The success of Indigenous business compels corporations to take notice and respect the valuable role they place in shaping Canada’s future. “Indigenous businesses will play a huge role in Canada’s economic recovery, but this can only be achieved if Canada works in partnership with Indigenous nations toward full economic reconciliation,” says Sturges.
Important for Canada:
And there is of course the contribution to Canada’s overall economy. With their economic and population growth, Indigenous entrepreneurs truly represent one of Canada’s internal emerging markets. As the country enters a recession, it may be crucial to consider where the next economic growth engines are going to come from.
While entrepreneurial drive and impact are strong among Indigenous people, there are still many challenges to success. Barriers to growth include small local markets, remoteness and infrastructure challenges. For example, the high transportation costs, weak (or non-existent) internet, and expensive electricity all have a major impact on businesses operated on-reserve or in remote communities in the north.
As does the challenge of attracting skilled employees — particularly in remote areas. “Some of the Northern communities in particular might not have the same access to specifically skilled labour, and have to go outside to fill their gaps. In remote environments, it’s more costly to do that,” says Patles-Richardson. He also indicates the challenge of not having an established peer network. “A lot of Indigenous companies and entrepreneurs don’t have the same access to mentorships or peer groups, which can be very limiting as they look for support in growing their business,” he says.
For women entrepreneurs, there is a distinct lack of networking and training programs designed for women, and few role models or mentors.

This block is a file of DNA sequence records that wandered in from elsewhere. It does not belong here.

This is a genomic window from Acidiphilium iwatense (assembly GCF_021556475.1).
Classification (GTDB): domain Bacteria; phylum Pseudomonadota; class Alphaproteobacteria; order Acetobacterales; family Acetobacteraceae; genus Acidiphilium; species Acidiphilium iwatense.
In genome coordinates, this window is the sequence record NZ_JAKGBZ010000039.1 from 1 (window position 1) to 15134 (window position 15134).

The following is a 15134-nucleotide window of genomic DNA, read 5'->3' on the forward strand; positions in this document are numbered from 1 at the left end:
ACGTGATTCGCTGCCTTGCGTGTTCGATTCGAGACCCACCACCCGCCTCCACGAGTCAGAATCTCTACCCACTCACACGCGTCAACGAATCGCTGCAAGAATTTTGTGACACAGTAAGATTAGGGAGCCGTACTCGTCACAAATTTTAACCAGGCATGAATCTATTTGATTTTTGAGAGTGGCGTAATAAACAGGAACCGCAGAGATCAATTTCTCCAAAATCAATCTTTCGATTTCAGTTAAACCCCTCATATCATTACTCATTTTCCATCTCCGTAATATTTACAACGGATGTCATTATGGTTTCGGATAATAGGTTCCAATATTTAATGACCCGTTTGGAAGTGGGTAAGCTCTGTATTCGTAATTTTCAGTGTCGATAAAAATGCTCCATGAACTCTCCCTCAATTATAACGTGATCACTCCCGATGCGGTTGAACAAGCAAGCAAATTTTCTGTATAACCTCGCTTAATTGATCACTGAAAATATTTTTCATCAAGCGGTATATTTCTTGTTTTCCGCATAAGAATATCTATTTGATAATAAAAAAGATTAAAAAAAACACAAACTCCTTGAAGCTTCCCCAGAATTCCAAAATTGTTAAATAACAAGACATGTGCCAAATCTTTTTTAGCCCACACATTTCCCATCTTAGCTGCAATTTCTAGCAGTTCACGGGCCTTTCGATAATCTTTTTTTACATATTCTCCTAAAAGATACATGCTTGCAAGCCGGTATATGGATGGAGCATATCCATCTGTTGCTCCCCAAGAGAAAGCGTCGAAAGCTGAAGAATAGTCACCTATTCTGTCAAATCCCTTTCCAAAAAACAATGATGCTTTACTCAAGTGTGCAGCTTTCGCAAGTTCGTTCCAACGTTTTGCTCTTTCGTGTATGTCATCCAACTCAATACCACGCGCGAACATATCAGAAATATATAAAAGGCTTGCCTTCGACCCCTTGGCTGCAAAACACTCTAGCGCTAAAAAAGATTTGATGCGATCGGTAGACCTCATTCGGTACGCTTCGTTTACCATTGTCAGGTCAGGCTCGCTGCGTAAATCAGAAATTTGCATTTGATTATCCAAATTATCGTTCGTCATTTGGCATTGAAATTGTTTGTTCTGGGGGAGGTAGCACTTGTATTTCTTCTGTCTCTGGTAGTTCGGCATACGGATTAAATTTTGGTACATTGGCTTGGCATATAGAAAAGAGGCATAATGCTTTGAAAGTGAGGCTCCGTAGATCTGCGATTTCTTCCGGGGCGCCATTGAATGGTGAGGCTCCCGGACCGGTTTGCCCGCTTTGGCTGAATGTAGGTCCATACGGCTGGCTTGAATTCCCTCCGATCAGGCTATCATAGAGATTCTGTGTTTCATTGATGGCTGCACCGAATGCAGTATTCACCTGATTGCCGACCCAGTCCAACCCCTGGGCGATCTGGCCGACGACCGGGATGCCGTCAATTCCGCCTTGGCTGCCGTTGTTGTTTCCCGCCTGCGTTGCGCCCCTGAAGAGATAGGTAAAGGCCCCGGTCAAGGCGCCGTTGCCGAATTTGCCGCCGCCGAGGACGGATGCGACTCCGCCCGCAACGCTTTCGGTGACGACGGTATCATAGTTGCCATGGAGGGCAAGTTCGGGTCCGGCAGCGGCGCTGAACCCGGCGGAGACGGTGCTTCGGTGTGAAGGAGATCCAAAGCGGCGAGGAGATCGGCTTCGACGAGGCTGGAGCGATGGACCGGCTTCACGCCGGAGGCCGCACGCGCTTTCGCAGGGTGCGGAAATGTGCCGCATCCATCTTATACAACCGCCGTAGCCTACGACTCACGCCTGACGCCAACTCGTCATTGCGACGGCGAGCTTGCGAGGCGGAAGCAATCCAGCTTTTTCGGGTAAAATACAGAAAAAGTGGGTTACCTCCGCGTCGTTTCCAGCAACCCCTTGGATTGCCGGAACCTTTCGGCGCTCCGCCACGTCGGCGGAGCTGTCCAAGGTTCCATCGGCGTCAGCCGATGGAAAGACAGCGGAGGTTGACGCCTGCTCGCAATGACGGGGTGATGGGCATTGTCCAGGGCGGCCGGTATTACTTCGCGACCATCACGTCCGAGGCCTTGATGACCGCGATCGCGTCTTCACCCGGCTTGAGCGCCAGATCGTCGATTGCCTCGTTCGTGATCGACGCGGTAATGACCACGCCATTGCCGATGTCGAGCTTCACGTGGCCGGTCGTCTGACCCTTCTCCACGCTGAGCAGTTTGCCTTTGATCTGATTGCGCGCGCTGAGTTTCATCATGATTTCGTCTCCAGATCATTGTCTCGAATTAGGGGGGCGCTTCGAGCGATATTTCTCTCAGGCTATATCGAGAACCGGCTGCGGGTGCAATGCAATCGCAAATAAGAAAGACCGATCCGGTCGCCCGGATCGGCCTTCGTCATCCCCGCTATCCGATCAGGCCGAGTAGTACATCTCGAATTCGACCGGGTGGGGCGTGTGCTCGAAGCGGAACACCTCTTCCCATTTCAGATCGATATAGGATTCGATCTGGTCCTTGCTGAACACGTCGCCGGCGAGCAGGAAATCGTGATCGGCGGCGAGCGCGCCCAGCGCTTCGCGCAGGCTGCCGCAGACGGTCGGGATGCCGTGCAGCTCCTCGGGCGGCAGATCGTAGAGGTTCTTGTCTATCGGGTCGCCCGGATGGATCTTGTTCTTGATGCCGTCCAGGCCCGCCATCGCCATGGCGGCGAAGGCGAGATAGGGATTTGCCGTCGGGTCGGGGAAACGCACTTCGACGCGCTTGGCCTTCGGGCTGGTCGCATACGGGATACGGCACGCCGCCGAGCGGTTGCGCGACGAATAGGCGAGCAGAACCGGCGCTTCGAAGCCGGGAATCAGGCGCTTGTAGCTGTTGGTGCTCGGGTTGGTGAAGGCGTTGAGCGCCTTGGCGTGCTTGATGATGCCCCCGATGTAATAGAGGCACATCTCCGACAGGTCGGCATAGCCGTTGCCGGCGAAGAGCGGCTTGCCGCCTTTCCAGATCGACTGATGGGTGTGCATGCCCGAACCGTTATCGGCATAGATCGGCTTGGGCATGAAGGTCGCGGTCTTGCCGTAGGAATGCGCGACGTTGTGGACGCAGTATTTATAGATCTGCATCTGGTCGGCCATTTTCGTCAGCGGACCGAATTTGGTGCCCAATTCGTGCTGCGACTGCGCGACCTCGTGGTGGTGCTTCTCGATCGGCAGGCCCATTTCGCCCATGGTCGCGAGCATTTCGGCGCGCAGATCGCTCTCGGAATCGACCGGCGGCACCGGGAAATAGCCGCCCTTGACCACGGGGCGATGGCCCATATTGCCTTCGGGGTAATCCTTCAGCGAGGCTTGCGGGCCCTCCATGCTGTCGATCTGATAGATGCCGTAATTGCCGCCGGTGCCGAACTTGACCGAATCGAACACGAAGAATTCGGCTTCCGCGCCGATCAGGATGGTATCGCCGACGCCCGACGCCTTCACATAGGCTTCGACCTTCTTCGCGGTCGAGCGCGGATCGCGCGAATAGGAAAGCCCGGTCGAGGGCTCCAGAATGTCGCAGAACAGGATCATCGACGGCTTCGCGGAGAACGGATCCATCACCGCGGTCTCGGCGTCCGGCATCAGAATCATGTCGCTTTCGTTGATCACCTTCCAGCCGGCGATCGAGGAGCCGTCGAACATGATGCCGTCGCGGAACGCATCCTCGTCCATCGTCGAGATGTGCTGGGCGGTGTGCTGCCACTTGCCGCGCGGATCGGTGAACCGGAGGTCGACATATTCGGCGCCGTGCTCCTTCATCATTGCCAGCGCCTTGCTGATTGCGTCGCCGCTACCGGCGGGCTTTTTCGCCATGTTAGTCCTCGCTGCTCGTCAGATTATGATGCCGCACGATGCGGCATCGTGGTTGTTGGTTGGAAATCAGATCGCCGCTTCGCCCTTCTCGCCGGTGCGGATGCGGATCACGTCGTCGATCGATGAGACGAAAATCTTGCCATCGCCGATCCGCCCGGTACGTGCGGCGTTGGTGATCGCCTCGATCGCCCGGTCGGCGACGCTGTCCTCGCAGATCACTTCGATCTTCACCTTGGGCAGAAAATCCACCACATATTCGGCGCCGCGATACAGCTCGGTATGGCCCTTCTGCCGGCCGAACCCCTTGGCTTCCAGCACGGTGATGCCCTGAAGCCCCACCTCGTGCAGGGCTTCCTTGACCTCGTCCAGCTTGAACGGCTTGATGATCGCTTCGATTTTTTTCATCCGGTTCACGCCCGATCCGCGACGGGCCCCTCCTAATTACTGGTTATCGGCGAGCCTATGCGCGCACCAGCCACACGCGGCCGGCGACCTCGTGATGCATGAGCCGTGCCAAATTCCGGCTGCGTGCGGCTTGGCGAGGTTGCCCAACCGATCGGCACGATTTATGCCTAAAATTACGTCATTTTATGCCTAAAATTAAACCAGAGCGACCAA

The largest barrier for entrepreneurs is often access to capital. This can be especially true for First Nations businesses because they are subject to laws under the Indian Act that do not allow First Nations people to have full control over their lands, resources and assets. This makes it particularly challenging to provide collateral to banks to qualify for a loan.
Without access to capital, while start-up rates are high, sustaining and growing business is a significant challenge for Indigenous entrepreneurs.
The Effects of COVID-19
Then, there is the sweeping economic impact of COVID-19. While Indigenous businesses are facing many of the same challenges as non-Indigenous businesses, they face some additional unique threats as well. For instance, businesses located on reserves that are close to urban areas rely on off-reserve customers who travel to the community. As many reserve communities have access restrictions in place because of the pandemic, the customer base of these on-reserve businesses has all but disappeared.
Fortunately, the Federal Government has created a separate funding structure that provides more capital for relief loans that Indigenous entrepreneurs can access through Aboriginal Financial Institutions. Through the National Aboriginal Capital Corporations Association (NACCA), the government has allocated $305 million for these institutions to lend to business owners.
And the Pow Wow Pitch competition presented by RBC, which has historically been a local Dragons’ Den style competition for Indigenous owners, is happening online this year, making it accessible to owners across the country. The competition will provide access to mentorship opportunities and prize money, which is meant to be seed funding to get new businesses off the ground.
Despite the challenges Indigenous business owners face, there is a collective confidence in the future — that the opportunities will outweigh the obstacles. Increasing awareness of both the obstacles Indigenous businesses face, as well as the positive impacts they have on the country, will contribute to their long-term success and sustainability.
Because it’s clear that when Indigenous people thrive, Canada thrives.
Find out how RBC supports the Indigenous community at Indigenous Peoples and RBC.